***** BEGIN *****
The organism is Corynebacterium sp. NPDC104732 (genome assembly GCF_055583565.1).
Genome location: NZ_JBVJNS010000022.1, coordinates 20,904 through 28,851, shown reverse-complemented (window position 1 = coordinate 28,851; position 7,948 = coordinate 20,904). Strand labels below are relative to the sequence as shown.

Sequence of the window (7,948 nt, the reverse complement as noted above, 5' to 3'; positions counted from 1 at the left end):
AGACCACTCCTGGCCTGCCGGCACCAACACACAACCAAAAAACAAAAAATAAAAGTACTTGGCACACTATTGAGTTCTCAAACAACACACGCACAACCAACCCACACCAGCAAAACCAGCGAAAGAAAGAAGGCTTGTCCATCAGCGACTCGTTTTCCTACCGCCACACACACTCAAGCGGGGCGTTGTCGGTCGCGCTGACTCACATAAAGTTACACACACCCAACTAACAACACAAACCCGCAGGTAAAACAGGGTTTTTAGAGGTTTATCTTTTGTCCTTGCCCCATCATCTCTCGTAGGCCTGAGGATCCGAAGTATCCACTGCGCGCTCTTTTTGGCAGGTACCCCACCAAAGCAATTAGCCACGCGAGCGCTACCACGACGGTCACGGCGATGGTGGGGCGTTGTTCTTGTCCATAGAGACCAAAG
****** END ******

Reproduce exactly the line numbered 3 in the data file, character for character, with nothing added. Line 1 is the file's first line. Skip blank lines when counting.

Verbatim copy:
Sequence of the window (7,948 nt, the reverse complement as noted above, 5' to 3'; positions counted from 1 at the left end):